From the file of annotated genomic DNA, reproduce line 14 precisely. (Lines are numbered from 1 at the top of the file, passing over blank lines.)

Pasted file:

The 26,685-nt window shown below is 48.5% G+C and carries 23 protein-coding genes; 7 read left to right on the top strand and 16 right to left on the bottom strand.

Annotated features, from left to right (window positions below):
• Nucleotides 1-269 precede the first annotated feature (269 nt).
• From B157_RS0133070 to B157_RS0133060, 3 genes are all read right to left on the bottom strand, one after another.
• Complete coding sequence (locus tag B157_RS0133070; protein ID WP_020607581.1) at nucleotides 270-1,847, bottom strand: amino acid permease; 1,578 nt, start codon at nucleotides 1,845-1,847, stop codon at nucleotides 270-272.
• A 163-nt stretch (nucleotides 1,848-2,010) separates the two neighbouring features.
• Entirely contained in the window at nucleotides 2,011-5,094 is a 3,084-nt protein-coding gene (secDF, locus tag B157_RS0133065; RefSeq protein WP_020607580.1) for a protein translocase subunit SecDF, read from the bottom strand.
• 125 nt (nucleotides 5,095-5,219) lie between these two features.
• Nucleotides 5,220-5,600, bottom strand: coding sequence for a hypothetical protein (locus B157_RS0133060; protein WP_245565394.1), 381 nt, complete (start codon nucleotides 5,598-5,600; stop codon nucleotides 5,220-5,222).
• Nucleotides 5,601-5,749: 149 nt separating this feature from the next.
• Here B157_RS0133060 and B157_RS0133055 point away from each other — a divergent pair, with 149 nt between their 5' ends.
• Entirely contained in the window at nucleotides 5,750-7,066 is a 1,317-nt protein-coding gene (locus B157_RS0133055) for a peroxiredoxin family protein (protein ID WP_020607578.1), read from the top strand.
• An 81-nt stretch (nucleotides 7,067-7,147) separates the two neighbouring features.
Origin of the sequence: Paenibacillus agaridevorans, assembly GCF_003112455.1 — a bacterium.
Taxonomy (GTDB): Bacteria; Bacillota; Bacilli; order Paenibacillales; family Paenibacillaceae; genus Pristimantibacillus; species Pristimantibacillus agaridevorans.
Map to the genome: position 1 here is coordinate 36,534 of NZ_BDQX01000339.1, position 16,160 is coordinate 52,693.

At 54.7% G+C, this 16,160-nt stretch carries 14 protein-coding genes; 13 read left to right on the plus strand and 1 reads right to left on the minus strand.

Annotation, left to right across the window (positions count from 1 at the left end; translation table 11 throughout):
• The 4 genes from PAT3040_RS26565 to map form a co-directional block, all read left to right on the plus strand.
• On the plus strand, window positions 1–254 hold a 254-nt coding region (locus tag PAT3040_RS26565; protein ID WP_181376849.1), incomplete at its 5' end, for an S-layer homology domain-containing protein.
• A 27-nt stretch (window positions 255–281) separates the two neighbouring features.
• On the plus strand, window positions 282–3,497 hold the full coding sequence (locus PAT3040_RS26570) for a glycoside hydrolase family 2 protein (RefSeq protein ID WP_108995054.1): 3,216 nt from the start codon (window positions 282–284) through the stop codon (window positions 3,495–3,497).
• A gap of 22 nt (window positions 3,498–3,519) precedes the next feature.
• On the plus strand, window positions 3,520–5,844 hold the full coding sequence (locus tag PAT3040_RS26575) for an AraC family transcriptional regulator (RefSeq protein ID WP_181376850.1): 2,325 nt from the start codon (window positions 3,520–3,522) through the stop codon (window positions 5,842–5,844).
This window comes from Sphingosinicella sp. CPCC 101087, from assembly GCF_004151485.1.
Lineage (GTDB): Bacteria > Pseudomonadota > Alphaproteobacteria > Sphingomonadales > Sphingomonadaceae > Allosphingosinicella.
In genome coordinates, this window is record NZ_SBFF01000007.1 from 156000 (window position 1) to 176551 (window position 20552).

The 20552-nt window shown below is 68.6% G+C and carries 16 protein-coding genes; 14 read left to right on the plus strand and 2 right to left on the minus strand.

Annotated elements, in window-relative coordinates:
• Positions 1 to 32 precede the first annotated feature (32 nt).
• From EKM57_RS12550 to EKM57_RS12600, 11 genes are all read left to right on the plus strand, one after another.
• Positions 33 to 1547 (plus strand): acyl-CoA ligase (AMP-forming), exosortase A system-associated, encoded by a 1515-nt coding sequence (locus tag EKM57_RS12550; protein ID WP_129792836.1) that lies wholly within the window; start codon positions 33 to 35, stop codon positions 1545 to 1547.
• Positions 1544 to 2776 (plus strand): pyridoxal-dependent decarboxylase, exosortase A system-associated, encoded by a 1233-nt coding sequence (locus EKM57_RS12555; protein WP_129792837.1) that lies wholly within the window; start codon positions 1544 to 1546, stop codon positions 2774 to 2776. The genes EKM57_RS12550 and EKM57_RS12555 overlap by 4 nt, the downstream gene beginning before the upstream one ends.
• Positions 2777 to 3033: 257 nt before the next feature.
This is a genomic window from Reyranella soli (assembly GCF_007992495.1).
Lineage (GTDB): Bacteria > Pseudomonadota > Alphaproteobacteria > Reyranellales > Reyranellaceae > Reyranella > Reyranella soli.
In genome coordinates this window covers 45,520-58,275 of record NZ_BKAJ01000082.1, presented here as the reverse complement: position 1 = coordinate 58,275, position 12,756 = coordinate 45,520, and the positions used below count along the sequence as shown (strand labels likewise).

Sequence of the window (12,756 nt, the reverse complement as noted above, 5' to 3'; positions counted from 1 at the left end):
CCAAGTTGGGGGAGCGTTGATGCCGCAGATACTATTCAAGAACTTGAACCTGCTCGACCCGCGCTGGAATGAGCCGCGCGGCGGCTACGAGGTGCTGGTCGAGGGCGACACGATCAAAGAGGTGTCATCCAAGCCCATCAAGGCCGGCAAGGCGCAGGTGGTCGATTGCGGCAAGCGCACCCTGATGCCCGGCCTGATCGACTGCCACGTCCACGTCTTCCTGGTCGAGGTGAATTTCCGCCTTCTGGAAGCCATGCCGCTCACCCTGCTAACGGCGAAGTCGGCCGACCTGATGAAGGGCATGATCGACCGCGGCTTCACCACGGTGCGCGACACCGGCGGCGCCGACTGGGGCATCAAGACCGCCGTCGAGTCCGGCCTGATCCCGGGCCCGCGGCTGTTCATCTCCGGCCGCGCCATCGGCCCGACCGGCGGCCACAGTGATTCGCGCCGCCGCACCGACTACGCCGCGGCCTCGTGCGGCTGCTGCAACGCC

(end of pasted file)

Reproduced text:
Origin of the sequence: Paenibacillus agaridevorans, assembly GCF_003112455.1 — a bacterium.